In response to ever-increasing demand for pre-cooked meals in recent months, a growing string of established food franchises and family-run eateries offer their customers an entire menu of frozen foods since the coronavirus restrictions have forced them to temporarily close their brick-and-mortar outlets.

Restaurant chain Es Teler 77, for instance, offers frozen versions of its popular menu items to its customers in Greater Jakarta through social media platforms since late March.

Es Teler 77 marketing manager Arlene Clarissa said the company had noticed an upward trend in frozen food sales as people were made to stay indoors and work from home.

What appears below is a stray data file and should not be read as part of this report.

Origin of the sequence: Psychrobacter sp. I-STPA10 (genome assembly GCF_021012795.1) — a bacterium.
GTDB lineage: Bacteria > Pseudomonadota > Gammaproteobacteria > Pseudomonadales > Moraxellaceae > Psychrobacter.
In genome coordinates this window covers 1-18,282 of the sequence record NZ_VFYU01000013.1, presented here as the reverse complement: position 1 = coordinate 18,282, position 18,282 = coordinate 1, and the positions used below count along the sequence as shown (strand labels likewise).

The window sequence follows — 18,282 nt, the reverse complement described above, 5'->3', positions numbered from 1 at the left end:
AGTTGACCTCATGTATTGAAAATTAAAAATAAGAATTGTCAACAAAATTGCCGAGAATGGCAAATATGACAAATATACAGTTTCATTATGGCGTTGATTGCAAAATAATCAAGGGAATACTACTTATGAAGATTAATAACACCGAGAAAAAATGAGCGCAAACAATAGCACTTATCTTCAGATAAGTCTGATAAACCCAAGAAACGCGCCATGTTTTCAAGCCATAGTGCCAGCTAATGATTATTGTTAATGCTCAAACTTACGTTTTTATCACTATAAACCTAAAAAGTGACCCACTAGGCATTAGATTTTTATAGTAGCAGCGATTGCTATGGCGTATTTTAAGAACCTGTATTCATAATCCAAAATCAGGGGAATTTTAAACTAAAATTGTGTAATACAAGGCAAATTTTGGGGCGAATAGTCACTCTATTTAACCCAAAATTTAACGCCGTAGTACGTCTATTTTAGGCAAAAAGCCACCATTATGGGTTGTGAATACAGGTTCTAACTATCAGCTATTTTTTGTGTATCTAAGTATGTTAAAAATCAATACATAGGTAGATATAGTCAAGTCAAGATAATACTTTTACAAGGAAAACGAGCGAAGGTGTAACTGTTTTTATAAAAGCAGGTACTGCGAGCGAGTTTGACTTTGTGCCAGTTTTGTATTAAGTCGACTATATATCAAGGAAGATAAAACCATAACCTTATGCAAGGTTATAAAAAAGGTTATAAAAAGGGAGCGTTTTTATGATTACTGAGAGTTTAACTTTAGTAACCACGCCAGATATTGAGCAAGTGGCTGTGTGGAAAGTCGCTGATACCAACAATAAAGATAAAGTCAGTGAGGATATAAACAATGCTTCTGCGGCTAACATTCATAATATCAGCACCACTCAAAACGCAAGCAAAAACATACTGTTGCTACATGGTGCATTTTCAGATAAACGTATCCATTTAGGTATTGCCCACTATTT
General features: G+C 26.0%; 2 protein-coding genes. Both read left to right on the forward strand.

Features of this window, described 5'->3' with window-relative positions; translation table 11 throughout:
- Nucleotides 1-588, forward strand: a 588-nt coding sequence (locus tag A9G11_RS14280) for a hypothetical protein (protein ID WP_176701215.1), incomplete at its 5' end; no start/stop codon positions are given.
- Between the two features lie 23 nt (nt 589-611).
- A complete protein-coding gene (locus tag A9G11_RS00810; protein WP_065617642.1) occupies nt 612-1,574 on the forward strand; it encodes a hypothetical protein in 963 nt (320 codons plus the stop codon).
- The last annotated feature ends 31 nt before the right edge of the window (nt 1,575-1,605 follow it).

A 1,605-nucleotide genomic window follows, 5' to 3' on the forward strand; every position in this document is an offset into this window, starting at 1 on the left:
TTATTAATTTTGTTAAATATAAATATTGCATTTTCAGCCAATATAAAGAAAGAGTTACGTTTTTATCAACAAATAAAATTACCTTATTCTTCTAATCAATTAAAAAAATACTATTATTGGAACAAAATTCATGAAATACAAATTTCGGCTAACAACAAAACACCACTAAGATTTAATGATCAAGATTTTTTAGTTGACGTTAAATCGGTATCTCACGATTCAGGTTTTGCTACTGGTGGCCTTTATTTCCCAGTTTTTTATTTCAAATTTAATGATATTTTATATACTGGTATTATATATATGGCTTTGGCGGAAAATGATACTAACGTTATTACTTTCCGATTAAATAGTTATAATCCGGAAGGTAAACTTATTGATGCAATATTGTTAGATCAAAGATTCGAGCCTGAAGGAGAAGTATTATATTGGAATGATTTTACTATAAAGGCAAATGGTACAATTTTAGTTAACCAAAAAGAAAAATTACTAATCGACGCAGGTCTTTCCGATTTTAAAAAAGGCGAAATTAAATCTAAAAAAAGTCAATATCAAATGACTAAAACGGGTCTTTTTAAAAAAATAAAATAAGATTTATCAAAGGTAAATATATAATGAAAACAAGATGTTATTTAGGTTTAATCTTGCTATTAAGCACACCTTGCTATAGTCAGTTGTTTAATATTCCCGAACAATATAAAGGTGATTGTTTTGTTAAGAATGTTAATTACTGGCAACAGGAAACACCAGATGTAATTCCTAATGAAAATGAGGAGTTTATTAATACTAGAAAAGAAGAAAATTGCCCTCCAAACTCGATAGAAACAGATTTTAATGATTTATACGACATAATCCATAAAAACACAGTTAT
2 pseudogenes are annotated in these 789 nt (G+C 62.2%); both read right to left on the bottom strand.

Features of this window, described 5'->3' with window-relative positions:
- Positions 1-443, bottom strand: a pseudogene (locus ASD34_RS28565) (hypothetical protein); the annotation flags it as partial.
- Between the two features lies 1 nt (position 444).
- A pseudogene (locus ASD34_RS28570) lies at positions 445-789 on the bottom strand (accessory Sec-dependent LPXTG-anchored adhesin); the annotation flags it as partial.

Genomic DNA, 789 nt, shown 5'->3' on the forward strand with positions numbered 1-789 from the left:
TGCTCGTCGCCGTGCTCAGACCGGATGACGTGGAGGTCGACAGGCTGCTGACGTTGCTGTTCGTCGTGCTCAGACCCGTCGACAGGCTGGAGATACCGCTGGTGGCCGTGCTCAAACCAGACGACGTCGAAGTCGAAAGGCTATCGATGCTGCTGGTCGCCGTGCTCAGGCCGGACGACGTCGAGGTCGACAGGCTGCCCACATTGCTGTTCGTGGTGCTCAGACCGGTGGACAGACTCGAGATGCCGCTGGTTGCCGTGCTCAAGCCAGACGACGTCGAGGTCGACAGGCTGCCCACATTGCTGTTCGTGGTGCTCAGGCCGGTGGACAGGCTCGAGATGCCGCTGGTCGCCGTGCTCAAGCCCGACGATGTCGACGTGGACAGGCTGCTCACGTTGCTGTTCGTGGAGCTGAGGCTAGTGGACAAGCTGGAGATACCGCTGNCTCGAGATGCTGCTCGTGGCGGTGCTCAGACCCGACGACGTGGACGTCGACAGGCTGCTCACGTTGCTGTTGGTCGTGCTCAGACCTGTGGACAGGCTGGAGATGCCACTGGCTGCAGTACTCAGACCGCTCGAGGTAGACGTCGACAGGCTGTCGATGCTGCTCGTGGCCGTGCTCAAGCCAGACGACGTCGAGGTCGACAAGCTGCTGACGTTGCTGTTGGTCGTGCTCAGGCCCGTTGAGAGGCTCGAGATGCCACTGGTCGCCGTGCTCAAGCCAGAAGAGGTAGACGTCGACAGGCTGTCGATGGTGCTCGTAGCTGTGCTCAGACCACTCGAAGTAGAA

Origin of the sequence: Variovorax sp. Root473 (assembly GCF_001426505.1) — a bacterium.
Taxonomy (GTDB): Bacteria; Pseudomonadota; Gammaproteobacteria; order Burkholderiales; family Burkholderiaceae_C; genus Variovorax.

“We’ve seen that our customers crave for our products, but they are unable to go out and eat at [our outlets]. So, we thought it would be convenient if we offered them our frozen products that they can immediately enjoy at home,” she told the Post.

Arlene said that the restaurant chain sold hundreds of frozen food products to its customers in Greater Jakarta per week, with several of its signature dishes – meatballs, scallops and chicken noodles – becoming best-sellers.

Amid rising demand, she said the company was set to offer its frozen products through a number of e-commerce platforms this month.

“We will continue to offer our frozen products even after the pandemic has abated. Our customers may rest assured that our virtual outlets on Tokopedia, Shopee and Blibli will be officially registered as official stores,” Arlene said, adding that the company also planned to offer the frozen products to customers outside of Greater Jakarta once the health crisis ended.

The pandemic has also given birth to new businesses that specifically offer frozen food.